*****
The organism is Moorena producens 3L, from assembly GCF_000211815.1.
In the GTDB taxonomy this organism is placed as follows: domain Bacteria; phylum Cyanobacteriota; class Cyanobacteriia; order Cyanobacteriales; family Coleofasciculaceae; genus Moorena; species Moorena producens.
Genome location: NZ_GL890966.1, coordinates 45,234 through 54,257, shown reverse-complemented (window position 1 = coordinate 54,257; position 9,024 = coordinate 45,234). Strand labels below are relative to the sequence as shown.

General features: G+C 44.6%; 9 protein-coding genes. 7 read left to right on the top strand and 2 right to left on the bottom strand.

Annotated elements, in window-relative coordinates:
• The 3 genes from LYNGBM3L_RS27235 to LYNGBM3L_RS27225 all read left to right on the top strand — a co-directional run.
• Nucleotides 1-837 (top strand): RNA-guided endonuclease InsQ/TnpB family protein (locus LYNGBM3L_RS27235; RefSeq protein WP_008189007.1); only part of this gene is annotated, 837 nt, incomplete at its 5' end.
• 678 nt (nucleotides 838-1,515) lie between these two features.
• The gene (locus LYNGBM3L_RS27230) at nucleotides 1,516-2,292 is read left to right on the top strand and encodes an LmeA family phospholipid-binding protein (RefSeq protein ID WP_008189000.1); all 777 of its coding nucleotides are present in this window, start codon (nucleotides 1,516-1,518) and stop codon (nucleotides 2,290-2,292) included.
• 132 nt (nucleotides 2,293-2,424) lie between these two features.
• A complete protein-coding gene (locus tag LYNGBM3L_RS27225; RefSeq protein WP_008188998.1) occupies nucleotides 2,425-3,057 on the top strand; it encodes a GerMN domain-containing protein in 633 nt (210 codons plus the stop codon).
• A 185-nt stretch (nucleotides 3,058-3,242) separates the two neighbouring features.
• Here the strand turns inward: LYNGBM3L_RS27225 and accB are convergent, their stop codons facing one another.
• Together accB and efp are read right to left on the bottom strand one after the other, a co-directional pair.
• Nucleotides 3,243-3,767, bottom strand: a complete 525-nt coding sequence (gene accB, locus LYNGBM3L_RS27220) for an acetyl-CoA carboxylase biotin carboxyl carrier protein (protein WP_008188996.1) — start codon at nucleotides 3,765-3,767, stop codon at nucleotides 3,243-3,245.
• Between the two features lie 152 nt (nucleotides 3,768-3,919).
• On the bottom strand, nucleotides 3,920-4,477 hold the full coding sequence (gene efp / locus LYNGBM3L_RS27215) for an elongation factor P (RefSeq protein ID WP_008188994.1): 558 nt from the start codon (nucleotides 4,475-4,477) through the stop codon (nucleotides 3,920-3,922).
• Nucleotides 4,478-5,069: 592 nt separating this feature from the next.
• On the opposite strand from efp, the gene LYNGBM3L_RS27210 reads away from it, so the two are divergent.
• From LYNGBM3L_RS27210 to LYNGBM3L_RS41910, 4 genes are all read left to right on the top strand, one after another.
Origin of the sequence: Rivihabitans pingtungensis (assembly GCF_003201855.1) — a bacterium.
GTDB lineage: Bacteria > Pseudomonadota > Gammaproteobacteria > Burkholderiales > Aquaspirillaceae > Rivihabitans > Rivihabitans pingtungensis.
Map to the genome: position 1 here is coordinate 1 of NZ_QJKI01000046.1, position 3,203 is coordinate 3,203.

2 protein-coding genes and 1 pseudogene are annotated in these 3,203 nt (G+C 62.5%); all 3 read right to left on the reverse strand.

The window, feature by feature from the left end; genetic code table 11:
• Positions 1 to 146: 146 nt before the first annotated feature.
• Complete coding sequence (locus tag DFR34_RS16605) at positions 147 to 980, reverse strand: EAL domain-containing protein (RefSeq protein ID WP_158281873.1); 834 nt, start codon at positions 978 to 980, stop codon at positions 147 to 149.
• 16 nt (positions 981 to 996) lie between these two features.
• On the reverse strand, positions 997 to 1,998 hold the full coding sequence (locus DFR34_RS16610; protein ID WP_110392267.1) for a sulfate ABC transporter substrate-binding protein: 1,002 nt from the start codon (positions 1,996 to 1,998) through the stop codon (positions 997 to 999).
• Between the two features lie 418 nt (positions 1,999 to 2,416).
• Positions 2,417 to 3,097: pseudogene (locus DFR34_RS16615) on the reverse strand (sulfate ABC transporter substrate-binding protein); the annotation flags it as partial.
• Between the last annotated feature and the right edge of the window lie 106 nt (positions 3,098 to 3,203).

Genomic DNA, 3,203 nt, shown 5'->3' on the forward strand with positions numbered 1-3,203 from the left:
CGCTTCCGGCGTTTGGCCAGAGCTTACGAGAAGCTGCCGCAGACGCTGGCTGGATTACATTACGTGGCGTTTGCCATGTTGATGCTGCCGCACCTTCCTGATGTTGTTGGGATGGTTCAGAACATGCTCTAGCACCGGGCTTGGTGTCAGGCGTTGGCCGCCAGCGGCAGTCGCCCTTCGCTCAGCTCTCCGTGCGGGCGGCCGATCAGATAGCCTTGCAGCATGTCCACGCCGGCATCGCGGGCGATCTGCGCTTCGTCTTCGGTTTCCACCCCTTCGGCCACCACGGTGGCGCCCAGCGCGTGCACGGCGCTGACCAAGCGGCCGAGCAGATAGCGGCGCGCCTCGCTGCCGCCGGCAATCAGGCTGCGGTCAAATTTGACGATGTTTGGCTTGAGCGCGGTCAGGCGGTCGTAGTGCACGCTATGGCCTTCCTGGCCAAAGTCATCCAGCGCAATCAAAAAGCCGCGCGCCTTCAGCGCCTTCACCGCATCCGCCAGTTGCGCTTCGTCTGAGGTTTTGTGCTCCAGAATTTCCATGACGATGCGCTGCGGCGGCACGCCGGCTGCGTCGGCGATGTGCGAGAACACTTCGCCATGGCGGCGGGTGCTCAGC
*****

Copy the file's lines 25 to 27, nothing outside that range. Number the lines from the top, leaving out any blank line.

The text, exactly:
The window, feature by feature from the left end; genetic code table 11:
• Positions 1 to 146: 146 nt before the first annotated feature.
• Complete coding sequence (locus tag DFR34_RS16605) at positions 147 to 980, reverse strand: EAL domain-containing protein (RefSeq protein ID WP_158281873.1); 834 nt, start codon at positions 978 to 980, stop codon at positions 147 to 149.